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[aprssig] Good 30m Reference?

Stephen H. Smith wa8lmf2 at aol.com
Sun Feb 4 20:12:37 UTC 2007


jmaslak-aprs at antelope.net wrote:
> On Feb 4, 2007, at 11:14 AM, Bob Bruninga wrote:
>
>> You are correct that many HF recommendations are wrong and do not 
>> help the network while helping the user.  But the answer is simple 
>> and was always the same, going back to the original APRS HF operation 
>> in 1993. (except for updating to GATE,WIDE1-1 instead of GATE,WIDE.
>
>
> Wouldn't GATE,WIDE2-1 be preferable?  I'm assuming the vast majority 
> of people who can put up decent fixed 30m antennas and gear should 
> have no problem putting up a 2m antenna that can hit a decent digi.
>
>
>
> I'll be on the road mostly during the day, so this is perfect.
>

The greatest DX of all occurs via "grey line" propagation; i.e. when it 
is twilight (sunrise or sunset) somewhere between where you are and 
where the other end is.   Here on the west coast in Los Angeles, I 
routinely hear stations from the midwest and Florida in the late 
afternoon Pacific time (when it is already after sunset on the east 
coast) and just before sunrise Pacific (when it is already daylight in 
the east).     

Once as an experiment, I beaconed from my car parked outside my office 
in East Los Angeles from noon to about 5:00 PM in November (where local 
sunset was at about 4:50).    This was done with an FT00 and it's 
matching ATAS-100 mini-screwdriver antenna; i.e. not a high-performance 
antenna on 30M.   I then repeatedly hit findu to see what station had 
gated me to the Internet and where they were located.     Over the span 
of 6 hours  the sequence of entry points was:

San Diego ,     Bakersfield,   Salt Lake City,  Boise, Denver,  Omaha, 
Saint Louis,  Chicago and then back to Denver and Salt Lake City.   

You can watch the daily variation of HF propagation on my UIview APRS 
webserver at:

      < http://wa8lmf.dyndns.org:14439 >    

This is 30M monitored live off-the-air 24/7 in Pasadena, CA with a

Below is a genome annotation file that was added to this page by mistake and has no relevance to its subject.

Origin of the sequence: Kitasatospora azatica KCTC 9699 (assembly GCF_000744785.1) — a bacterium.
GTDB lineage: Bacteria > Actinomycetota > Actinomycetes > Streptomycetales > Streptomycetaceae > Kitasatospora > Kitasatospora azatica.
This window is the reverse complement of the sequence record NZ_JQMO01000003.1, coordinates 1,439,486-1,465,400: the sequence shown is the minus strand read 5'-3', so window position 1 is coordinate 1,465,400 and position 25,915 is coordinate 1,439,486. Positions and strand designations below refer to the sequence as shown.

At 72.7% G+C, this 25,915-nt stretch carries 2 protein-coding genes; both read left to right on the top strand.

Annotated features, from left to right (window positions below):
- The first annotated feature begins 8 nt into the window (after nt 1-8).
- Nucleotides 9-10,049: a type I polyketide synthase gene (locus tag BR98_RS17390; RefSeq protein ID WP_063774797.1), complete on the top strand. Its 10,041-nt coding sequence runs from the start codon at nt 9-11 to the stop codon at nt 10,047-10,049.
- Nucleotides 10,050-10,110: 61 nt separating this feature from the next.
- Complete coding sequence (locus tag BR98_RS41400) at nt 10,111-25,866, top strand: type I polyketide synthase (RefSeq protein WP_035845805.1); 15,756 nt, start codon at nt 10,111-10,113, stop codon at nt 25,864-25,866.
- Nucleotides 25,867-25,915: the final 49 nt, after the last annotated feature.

horizontal dipole made of two 30M Hamsticks about 15 feet off the ground 
broadsiding the northeast.  Bear in mind that I have an absolutely 
HORRIBLE noise level here (leaky digital cable TV trunk at the back of 
my yard that generates a continuous broadband S9 white noise level 
across all of the HF spectrum. ) that severely limits what I hear.  As 
soon as I get away from my own neighborhood, I can hear about 5 times 
the activity from my mobile!]

>    
> I
> Speaking of implementing things, I'm thinking of adding a "mute" 
> switch to the IC-706 stock microphone - has anyone already done that?  
> I imagine all I have to do is add a super small toggle switch in line 
> with the microphone element.  (my stock mic plugs into the 706 head in 
> my installation, but the tracker will plug into the 706 main unit, so 
> I need a way of muting things to stay legal - and I don't like the 
> idea of unplugging the mic every time I want to use APRS.)
>


I assume you are feeding the tracker into the rear-panel 6-pin Mini-DIN 
"data" connector (the perfect place to do it since you get audio in, PTT 
and a receiver squelch indicator that can hold off transmit if the 
channel is busy).    If so, I don't think you need to mess with the 
mic.   On most radios that have the 6-pin Mini-DIN connector, asserting 
PTT from this connector automatically mutes the front panel mic input to 
avoid exactly this problem.     Details on the Mini-DIN connector's 
functions are here:

  < http://wa8lmf.net/miscinfo >     

Look for the file      MiniDIN6-Packet.pdf    

Actually, a more important issue for HF packet/APRS is frequency 
accuracy and stability.    Like anything transmitted via SSB, the pitch 
of the recovered audio (i.e. packet tones) is affected Hz for Hz by 
frequency setting errors on the transmitting  or receiving radios 
(unlike VHF FM where the PITCH of recovered tones IS NOT affected by RF 
frequency errors).  The audio tone detection filters of the receiving 
TNC on the 200Hz-shift 300baud packet used by HF APRS are EXTREMELY narrow.

You must be able to set (and keep) your radio to within 20 Hz or so of 
the correct frequency long term for reliable results.   Especially with 
a dumb tracker, you are setting your frequency and transmitting "in the 
blind" with no way to confirm you are "on-channel" by receiving other 
stations.  A radio with a TCXO high-stabilty master frequency standard 
is almost essential for successful HF operation.






--

Stephen H. Smith    wa8lmf (at) aol.com
EchoLink Node:      14400    [Think bottom of the 2M band]
Home Page:          http://wa8lmf.com  --OR--   http://wa8lmf.net

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